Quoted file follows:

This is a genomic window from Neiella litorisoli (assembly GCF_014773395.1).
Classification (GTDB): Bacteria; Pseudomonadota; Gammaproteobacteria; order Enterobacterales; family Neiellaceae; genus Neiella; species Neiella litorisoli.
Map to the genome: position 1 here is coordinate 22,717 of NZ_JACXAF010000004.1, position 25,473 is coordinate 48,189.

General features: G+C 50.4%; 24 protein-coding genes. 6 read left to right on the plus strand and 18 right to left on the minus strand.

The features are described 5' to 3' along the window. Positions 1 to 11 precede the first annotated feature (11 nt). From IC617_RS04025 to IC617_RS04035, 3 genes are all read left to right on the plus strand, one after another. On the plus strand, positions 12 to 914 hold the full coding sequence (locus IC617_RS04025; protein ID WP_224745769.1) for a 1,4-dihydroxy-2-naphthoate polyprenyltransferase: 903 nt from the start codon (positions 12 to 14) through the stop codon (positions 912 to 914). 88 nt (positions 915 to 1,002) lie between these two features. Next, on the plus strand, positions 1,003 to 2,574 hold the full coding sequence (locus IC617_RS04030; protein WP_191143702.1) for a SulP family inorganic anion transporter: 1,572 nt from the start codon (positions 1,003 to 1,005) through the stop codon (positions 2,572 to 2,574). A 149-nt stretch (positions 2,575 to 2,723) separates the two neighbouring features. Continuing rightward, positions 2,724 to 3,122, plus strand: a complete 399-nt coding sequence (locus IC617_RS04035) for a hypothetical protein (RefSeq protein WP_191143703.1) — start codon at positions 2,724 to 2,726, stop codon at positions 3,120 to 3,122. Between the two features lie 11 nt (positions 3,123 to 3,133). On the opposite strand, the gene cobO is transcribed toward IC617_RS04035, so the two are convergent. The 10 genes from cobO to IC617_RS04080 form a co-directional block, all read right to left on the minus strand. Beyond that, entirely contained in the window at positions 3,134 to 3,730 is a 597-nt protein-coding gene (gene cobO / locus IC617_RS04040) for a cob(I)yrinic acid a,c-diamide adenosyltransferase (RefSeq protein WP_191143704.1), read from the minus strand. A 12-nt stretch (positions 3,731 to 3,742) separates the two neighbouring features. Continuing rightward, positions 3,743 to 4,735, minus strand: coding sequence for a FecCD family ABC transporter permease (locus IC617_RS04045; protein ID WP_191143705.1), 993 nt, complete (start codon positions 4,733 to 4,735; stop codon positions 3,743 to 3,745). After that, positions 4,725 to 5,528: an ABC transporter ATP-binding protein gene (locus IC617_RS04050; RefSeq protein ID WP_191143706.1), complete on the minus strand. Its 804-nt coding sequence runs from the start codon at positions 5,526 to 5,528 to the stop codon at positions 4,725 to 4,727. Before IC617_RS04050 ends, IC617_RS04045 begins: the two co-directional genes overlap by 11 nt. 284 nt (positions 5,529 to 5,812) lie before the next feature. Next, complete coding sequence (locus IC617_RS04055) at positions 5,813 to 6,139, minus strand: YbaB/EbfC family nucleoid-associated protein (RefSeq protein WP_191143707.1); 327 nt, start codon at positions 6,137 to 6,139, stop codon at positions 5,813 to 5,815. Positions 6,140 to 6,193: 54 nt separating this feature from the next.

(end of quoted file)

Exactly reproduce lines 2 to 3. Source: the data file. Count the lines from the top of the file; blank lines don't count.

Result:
Classification (GTDB): Bacteria; Pseudomonadota; Gammaproteobacteria; order Enterobacterales; family Neiellaceae; genus Neiella; species Neiella litorisoli.
Map to the genome: position 1 here is coordinate 22,717 of NZ_JACXAF010000004.1, position 25,473 is coordinate 48,189.